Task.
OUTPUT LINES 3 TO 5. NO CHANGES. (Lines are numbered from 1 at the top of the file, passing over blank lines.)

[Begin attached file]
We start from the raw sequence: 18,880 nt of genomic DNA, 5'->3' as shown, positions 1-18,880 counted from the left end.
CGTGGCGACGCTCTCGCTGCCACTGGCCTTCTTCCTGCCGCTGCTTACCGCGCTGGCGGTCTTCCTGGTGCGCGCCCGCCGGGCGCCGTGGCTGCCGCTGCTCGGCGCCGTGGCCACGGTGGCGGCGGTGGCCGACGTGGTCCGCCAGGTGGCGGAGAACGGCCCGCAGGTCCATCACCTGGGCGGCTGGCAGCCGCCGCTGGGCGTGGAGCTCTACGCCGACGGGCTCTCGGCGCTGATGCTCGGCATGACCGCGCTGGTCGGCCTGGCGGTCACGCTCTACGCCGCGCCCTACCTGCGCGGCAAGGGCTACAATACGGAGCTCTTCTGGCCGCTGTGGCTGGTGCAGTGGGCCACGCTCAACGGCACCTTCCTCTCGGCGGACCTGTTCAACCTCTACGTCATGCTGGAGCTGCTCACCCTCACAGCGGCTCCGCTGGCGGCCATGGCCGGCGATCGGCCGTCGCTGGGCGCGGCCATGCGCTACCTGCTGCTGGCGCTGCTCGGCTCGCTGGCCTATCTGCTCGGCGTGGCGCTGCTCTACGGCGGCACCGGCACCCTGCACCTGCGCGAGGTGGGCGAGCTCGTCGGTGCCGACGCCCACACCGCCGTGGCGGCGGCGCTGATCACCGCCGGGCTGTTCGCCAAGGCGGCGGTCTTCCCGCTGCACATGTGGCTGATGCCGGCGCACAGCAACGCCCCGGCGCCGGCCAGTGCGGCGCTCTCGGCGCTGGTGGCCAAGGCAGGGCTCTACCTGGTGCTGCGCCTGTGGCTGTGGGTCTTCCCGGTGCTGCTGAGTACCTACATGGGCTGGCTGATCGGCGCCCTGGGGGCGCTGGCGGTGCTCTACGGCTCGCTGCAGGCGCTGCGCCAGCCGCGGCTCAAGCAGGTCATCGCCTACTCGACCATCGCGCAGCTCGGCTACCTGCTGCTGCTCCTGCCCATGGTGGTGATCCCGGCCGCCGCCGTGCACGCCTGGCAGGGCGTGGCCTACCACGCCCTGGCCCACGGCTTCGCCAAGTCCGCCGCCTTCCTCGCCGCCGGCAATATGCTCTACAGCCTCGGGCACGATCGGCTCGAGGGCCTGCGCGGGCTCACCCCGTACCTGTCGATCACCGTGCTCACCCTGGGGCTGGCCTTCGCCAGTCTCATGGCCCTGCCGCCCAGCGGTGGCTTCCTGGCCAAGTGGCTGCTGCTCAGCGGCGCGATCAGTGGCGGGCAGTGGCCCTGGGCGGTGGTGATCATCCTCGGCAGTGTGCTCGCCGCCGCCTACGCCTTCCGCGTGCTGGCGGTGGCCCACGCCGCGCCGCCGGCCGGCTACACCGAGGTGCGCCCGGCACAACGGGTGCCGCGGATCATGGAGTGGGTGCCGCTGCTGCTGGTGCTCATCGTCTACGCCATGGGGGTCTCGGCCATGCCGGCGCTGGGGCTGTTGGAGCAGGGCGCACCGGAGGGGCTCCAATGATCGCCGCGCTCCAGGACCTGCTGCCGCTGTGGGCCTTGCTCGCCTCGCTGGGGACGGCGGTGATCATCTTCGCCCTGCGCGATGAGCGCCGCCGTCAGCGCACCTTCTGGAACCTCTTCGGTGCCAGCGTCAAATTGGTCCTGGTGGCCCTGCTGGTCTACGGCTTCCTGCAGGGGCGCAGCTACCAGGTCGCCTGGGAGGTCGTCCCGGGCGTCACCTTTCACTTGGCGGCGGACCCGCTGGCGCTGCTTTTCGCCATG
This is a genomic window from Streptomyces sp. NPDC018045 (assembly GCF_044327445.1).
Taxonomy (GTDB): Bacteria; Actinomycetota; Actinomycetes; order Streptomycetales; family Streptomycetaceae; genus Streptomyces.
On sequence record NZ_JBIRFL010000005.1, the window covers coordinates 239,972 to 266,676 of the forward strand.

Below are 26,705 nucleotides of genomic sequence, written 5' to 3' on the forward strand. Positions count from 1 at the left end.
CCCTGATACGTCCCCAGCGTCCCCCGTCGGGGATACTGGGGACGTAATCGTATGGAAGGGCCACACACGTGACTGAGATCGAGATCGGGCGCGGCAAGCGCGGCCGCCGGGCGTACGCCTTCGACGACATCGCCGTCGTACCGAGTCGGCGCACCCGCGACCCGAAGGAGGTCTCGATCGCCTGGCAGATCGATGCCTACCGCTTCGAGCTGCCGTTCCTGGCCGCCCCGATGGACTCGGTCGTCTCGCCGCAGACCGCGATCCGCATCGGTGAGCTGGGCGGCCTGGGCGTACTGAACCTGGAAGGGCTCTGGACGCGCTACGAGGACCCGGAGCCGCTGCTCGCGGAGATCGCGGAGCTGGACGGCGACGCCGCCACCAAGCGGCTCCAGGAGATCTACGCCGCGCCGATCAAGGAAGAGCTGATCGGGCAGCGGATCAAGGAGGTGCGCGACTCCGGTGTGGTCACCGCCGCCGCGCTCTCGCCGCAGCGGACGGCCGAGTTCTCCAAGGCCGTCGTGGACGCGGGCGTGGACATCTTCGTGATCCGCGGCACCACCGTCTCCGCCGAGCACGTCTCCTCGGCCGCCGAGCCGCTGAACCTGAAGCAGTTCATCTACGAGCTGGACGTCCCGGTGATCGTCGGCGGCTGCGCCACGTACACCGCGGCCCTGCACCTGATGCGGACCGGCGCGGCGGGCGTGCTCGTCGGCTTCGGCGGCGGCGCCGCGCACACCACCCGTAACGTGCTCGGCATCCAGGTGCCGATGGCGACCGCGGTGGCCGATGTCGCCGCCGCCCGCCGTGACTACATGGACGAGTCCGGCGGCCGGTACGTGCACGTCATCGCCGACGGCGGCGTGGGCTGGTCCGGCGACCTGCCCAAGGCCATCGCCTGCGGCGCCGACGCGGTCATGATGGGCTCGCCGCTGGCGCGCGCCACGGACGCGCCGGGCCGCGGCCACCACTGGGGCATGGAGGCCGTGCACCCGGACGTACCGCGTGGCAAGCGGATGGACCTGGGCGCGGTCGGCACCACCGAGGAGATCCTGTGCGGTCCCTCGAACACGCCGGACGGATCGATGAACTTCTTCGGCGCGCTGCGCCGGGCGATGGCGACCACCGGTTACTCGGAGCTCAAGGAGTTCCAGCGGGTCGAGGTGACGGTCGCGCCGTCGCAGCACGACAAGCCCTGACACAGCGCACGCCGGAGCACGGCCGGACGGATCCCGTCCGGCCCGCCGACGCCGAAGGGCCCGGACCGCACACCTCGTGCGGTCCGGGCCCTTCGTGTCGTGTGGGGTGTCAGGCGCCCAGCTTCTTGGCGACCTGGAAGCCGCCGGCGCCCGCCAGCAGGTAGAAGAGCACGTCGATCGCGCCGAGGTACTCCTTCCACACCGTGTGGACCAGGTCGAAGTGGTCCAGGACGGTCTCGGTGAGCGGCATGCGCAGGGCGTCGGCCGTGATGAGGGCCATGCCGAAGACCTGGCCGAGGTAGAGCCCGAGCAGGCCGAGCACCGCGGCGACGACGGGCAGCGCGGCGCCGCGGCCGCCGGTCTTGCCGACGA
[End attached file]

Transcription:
This is a genomic window from Streptomyces sp. NPDC018045 (assembly GCF_044327445.1).
Taxonomy (GTDB): Bacteria; Actinomycetota; Actinomycetes; order Streptomycetales; family Streptomycetaceae; genus Streptomyces.
On sequence record NZ_JBIRFL010000005.1, the window covers coordinates 239,972 to 266,676 of the forward strand.